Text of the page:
Willenbergs are frequent visitors to Poland. Last October, they were in
Czestochowa where Willenberg was born, for a gathering of survivors and their
progeny. In August, they will be back in Poland for the 70th anniversary of the
Treblinka Revolt, of which Willenberg was one of the leaders.
never been a deterrent. The will to tell the story of Jews who fought back is so
strong, nothing gets in the way.
■ GUESTS AT diplomatic affairs held in
the residences of heads of mission are often surprised to discover that the
catering is not kosher, especially when several of the guests are wearing kippot
and are known to be religiously observant. To the delight of many of the guests
who were invited by genial new South African Ambassador Sisa Ngombane and his
wife Thathanyana to their Freedom Day reception, the cuisine – while consisting
of South African delicacies – was all kosher.
Though some of the wines
were not, guests were advised of this before they visited the bar.
the kosher fare was not the only surprise of the evening. Environmental
Protection Minister Amir Peretz, who is not known for his proficiency in
English, had apparently devoted time to improving his linguistic skills. He was
interrupted several times by warm bursts of applause, and after his remarks, was
engulfed by well-wishers.
Peretz noted that South Africa is the only
country on the African continent in which Israel has commercial attaches and as
such, is committed to strengthening economic ties between the two countries. He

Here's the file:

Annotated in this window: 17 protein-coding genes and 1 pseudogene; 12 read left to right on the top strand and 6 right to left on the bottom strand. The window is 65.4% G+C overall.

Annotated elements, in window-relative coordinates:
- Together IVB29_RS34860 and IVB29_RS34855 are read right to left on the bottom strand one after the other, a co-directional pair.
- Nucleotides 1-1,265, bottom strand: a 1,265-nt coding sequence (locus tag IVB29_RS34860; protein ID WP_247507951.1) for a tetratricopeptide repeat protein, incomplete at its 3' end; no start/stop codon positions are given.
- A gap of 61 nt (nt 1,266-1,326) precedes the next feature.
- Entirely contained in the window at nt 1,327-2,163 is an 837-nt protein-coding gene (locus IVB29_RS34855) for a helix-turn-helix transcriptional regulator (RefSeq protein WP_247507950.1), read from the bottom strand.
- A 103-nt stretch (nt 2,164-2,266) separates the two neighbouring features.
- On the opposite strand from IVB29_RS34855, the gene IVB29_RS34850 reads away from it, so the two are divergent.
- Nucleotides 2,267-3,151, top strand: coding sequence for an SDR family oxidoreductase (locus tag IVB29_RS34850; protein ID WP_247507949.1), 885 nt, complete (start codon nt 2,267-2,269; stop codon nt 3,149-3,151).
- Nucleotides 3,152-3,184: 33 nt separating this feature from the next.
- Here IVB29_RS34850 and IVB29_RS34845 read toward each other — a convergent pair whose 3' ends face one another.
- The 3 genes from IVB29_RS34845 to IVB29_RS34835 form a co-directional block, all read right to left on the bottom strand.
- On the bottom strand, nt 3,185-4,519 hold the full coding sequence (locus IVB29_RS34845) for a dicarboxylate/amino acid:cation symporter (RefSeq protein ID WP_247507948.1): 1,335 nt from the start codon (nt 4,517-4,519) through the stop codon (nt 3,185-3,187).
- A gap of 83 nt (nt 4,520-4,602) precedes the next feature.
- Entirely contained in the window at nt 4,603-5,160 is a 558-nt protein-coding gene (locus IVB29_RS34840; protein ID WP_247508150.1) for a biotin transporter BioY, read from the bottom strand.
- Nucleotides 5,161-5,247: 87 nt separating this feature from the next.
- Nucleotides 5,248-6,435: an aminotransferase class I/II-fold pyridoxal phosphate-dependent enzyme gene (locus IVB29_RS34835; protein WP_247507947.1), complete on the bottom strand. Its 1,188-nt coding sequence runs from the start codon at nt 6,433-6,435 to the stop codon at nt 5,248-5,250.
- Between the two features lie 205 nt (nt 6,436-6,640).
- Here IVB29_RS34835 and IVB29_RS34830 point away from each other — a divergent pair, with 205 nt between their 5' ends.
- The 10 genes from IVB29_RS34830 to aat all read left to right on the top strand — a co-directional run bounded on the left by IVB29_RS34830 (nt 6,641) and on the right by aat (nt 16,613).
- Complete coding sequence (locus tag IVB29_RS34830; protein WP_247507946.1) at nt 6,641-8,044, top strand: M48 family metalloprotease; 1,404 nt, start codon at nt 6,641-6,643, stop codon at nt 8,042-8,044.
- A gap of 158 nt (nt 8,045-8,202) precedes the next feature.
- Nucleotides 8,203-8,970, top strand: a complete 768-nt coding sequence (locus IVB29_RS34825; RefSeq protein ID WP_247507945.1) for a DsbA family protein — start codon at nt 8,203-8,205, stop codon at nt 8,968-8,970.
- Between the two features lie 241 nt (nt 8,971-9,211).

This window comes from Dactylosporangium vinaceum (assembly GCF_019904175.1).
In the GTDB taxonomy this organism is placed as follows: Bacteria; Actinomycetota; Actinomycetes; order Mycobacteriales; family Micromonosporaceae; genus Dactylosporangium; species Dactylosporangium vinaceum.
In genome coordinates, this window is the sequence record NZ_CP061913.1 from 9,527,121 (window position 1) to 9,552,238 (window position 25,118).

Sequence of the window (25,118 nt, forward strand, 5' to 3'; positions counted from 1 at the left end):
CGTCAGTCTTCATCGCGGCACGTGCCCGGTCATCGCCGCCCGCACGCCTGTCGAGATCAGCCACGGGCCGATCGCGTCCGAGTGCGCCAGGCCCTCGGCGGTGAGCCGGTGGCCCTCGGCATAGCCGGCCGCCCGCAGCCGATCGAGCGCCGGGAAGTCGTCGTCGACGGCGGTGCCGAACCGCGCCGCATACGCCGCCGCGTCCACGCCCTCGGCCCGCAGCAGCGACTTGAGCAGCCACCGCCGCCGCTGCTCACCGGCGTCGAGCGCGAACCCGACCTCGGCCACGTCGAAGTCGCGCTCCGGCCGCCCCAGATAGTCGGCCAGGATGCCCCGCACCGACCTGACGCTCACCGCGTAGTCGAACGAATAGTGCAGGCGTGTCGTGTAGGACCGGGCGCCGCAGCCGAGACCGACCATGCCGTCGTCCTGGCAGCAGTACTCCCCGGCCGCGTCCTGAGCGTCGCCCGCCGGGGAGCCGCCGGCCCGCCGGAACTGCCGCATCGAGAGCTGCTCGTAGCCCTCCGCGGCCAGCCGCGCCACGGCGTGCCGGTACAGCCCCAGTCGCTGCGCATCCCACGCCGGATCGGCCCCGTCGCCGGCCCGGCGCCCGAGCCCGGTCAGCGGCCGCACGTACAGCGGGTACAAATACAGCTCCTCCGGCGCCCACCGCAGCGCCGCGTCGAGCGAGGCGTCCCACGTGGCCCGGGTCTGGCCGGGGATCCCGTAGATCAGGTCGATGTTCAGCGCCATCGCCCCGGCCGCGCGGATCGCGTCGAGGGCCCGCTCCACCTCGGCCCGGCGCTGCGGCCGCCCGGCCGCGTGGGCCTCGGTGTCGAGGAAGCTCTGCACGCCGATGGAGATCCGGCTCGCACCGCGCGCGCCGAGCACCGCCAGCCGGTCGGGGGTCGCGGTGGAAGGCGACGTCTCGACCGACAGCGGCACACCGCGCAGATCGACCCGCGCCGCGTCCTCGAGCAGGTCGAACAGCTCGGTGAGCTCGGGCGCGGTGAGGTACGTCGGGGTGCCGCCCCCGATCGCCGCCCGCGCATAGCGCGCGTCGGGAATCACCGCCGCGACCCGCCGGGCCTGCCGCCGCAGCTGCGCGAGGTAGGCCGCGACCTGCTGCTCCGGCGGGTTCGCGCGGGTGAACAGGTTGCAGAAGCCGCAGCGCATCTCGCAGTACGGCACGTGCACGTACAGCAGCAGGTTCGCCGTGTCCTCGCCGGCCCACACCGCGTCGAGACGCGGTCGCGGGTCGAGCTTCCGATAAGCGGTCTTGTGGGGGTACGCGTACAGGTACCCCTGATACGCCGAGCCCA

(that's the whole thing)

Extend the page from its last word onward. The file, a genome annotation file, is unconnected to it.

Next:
also spoke of the need to enhance relations in general, and said Israel is
interested in seeing the renewal of the reciprocal ministerial visits as an
effective means of advancing the bilateral relationship.
minister and a person who fought his whole life for social justice, Peretz
continued, he saw a direct connection between social justice and environmental
justice, because the environment knows no boundaries in reality. He was certain
that cooperation between Israel and South Africa would lead to a cleaner, moral,
more peaceful and just world.
It is rare for government ministers to say
much about themselves at such events, but Peretz thought that the ambassador
should at least know something about him as a representative of the government,
and how he rose from being a poor Moroccan immigrant living in a peripheral
southern city that is now constantly under threat, to being a
His political career had its beginning in Sderot, where he
still resides with his family.
After serving as mayor, he later held a
variety of public service positions, most notably Histadrut chairman, deputy
prime minister and defense minister.
A strong believer in the bond